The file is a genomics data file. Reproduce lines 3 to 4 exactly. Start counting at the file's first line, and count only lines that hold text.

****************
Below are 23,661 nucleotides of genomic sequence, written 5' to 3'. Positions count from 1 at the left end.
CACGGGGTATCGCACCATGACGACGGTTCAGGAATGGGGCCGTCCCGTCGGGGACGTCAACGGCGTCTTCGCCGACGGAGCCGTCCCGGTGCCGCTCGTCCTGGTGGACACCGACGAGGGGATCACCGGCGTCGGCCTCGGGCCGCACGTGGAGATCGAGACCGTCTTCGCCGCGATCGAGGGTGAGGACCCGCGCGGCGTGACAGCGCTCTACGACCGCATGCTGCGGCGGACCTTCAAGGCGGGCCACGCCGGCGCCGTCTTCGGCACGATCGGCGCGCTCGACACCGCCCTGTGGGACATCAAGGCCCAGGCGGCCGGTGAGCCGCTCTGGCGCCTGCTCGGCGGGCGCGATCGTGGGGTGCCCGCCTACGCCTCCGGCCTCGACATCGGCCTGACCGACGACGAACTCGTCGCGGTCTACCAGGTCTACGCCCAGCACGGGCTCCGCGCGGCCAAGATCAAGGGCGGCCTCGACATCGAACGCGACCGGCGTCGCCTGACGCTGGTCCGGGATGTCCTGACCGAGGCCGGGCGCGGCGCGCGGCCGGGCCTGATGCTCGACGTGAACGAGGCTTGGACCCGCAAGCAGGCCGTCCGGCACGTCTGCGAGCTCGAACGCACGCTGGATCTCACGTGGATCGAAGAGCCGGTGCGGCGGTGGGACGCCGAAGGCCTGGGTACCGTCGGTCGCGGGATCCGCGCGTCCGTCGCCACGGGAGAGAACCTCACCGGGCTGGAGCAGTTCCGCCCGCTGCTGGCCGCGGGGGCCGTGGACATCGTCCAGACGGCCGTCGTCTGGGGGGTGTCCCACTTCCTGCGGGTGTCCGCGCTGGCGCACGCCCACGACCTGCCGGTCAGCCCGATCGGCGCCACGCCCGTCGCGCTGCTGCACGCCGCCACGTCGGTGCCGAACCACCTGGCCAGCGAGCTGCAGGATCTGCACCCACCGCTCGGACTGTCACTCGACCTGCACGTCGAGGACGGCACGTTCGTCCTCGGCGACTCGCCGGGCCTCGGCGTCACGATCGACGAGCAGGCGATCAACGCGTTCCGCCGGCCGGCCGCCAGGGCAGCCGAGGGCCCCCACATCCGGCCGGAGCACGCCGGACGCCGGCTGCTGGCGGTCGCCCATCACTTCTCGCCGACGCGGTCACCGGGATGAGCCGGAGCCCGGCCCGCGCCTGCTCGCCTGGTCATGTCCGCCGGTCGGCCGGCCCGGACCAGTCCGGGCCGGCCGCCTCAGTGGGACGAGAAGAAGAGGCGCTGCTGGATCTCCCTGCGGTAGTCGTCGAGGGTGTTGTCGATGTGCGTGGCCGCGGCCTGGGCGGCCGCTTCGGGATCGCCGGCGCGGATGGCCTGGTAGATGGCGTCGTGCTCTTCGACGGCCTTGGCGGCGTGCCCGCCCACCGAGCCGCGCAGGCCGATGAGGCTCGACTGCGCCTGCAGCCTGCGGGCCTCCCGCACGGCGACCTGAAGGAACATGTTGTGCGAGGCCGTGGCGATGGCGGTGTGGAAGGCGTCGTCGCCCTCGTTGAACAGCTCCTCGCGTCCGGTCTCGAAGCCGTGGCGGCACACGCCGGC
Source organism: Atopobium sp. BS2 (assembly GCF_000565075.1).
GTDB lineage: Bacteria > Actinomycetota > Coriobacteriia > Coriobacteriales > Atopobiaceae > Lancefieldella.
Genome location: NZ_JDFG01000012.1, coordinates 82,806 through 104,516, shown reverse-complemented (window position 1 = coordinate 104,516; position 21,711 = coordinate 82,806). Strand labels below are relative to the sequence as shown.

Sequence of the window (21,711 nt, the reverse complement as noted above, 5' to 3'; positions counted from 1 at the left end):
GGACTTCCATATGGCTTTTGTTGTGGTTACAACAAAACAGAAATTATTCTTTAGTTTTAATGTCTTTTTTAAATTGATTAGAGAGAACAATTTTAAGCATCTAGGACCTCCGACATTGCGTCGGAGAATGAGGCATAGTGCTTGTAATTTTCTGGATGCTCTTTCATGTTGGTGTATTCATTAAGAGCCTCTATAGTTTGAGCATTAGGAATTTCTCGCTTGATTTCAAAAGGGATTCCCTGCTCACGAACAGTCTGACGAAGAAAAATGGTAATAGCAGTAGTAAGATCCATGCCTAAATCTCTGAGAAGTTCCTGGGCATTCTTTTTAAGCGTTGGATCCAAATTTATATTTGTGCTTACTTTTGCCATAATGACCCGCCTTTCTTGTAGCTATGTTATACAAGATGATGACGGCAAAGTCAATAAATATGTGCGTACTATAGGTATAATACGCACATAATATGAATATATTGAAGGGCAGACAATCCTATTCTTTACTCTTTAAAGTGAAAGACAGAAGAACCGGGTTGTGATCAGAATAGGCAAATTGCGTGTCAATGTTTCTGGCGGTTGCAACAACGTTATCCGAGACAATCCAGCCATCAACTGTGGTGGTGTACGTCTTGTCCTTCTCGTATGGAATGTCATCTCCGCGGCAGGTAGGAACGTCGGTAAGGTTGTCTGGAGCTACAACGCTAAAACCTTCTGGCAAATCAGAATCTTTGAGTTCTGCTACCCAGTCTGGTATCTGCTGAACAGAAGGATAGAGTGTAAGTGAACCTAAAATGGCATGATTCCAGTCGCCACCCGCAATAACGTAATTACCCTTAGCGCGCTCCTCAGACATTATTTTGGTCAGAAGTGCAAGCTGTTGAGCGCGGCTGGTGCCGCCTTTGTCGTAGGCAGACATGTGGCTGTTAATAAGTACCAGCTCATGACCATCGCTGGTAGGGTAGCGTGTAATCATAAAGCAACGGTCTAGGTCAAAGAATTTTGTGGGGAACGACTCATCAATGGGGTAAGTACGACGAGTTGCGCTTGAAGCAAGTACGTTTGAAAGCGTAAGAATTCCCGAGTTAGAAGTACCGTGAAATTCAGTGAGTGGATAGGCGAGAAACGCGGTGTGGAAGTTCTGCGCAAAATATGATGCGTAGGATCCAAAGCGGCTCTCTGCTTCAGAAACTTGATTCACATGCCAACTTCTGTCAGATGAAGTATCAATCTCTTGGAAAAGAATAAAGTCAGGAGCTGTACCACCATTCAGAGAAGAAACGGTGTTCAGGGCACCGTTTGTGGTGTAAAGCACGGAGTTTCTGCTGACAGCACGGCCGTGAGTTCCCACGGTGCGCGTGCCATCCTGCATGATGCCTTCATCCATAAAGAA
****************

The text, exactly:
Source organism: Atopobium sp. BS2 (assembly GCF_000565075.1).
GTDB lineage: Bacteria > Actinomycetota > Coriobacteriia > Coriobacteriales > Atopobiaceae > Lancefieldella.